I explore how four prominent figures use despair to comfort the desperate, exploring how despair rhetorically functions throughout a largely religious discursive environment. Focusing on the years between 1580 and 1680, I show that despair allowed writers a rhetorical conceit by which they were able to assuage religious doubts, encourage emotional support, and argue doctrinal contentions. I primarily focus on religious despair, showing that these case studies are capable of simultaneously drawing on residual and emergent notions of a term in order to engage with on-going cultural, legal, and religious controversy. Each chapter focuses on a specific author, including William Shakespeare (Richard II), John Donne (Works), Robert Burton (Anatomy of Melancholy) and John Milton (Paradise Lost).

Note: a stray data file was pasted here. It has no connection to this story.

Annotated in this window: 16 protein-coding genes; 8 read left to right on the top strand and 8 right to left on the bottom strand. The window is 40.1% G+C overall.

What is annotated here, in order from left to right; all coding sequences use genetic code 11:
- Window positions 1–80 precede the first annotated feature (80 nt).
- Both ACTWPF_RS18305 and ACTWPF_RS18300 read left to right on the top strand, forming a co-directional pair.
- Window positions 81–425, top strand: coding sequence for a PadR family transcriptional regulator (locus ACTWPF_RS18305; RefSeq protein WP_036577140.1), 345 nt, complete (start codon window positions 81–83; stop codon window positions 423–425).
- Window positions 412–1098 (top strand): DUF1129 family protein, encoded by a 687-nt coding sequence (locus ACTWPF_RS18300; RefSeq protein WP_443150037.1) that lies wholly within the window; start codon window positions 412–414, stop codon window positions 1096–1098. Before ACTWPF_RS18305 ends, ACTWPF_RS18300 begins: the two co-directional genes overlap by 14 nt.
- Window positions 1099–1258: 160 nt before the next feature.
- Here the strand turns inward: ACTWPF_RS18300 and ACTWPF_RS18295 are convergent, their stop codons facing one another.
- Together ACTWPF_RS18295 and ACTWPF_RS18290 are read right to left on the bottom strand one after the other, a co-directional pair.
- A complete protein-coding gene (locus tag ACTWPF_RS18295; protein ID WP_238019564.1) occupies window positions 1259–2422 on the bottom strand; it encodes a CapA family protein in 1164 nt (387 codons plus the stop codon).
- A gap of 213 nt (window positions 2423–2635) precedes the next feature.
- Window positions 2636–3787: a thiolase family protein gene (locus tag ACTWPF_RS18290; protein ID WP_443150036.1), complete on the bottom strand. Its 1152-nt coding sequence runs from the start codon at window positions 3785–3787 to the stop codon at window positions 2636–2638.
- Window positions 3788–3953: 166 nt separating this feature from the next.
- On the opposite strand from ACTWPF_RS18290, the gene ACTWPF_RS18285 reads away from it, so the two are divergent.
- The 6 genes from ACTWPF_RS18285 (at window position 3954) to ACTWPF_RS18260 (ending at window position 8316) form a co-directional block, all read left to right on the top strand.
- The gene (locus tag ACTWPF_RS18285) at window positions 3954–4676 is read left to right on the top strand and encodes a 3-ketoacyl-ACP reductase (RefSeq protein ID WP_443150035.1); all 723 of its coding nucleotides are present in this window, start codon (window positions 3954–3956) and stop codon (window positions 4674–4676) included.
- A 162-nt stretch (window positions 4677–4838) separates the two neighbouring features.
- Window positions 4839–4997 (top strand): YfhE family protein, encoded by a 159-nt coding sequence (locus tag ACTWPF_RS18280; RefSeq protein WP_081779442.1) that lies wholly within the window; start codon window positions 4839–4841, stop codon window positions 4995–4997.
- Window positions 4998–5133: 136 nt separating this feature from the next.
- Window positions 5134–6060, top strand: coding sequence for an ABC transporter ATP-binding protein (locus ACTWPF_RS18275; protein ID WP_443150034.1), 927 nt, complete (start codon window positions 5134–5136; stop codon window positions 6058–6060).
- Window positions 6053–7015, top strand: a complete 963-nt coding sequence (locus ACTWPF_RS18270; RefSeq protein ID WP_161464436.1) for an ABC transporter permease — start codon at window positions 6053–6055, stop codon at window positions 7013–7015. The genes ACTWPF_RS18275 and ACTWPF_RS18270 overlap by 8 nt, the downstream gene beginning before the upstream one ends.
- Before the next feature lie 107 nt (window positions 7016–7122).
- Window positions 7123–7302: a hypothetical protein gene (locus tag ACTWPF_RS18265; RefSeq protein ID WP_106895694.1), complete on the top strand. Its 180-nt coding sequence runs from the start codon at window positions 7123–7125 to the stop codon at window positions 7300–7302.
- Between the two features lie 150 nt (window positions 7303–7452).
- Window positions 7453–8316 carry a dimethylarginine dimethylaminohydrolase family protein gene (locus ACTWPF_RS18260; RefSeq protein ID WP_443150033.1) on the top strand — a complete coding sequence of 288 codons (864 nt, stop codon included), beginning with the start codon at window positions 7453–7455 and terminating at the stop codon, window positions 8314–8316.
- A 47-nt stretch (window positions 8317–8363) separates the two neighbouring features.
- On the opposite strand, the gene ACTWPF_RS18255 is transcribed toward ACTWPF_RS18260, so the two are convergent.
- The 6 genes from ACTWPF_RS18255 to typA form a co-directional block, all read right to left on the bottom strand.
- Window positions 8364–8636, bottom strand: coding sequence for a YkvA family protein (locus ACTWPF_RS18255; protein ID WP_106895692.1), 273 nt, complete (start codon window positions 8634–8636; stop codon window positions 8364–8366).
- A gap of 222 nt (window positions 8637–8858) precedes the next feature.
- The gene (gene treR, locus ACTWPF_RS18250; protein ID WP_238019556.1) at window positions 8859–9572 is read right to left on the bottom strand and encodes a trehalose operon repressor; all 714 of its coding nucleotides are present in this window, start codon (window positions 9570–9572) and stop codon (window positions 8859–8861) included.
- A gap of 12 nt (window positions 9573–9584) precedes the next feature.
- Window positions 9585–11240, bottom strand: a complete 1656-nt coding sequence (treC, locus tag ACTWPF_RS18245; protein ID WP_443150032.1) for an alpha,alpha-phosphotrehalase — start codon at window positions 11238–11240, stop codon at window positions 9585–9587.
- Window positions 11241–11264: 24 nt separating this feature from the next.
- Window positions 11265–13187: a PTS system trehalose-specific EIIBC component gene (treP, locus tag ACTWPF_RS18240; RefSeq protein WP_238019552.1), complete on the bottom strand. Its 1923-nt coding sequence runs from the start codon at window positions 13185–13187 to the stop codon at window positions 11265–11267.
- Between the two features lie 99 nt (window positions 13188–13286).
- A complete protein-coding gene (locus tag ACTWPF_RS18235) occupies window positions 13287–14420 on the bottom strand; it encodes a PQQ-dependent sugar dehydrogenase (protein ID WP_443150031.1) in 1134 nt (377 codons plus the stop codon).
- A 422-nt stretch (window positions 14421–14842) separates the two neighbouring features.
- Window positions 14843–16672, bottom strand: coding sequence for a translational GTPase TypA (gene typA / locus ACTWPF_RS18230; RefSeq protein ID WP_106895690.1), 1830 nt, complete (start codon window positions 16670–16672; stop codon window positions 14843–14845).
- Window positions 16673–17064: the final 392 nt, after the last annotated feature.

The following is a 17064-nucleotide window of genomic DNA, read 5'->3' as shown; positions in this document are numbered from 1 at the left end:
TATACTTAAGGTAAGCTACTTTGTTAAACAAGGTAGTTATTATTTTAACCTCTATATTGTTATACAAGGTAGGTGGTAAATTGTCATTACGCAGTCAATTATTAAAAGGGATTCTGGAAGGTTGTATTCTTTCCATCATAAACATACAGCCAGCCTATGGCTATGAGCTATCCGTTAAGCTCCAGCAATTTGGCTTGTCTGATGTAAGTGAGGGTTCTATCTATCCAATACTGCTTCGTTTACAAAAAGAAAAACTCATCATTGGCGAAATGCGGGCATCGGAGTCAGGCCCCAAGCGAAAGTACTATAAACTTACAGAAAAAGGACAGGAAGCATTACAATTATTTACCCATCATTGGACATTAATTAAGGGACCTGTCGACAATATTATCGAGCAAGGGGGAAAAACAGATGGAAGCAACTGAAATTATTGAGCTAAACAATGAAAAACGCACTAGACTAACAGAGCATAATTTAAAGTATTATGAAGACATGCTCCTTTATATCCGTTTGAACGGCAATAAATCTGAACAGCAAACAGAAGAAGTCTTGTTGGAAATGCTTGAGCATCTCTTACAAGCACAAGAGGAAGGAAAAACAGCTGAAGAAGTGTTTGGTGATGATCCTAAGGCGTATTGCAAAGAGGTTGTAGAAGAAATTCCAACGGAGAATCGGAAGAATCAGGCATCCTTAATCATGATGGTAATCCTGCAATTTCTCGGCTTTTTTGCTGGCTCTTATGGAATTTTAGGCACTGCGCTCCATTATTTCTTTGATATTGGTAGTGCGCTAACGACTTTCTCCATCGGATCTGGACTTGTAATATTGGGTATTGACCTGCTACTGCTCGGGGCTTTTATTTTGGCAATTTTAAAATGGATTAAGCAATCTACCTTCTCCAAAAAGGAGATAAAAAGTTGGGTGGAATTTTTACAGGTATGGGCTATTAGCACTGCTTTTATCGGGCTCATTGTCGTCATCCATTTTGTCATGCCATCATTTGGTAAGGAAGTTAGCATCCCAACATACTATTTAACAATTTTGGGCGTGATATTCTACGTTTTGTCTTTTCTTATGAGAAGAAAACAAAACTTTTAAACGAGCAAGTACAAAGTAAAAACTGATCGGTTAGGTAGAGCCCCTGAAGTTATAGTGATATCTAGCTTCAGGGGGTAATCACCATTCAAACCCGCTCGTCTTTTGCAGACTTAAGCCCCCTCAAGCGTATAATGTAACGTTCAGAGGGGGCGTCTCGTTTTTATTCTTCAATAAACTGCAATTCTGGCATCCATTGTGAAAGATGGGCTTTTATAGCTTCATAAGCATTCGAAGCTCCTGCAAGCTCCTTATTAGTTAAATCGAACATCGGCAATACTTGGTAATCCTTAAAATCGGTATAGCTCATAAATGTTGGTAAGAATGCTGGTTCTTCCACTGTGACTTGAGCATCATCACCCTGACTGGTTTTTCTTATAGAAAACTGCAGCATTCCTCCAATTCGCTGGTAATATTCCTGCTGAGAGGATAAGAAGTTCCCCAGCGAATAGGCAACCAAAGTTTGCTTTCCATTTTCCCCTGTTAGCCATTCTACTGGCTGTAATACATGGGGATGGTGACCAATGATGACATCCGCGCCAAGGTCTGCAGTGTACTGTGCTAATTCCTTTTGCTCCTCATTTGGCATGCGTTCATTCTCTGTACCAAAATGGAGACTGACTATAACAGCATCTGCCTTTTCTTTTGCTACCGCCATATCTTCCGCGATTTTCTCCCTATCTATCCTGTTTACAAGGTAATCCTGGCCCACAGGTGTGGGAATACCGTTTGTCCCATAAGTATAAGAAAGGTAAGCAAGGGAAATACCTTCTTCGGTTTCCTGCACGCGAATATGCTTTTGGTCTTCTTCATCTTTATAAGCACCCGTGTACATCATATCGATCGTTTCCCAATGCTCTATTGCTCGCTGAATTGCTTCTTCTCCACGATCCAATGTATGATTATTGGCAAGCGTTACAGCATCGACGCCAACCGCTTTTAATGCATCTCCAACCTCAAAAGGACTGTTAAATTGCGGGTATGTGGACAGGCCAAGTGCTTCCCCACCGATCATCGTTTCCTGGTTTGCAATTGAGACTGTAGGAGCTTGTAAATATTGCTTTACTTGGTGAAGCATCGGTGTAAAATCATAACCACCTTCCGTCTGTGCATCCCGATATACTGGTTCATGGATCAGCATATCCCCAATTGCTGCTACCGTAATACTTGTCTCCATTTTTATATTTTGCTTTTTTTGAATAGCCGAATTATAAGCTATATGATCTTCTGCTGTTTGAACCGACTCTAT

University of Minnesota Ph.D. dissertation. May 2018. Major: English. Advisor: Nabil Matar. 1 computer file (PDF); vi, 317 pages.
The Exculpation of the Desperate: Comforting the Desperate in England, 1580-1680.
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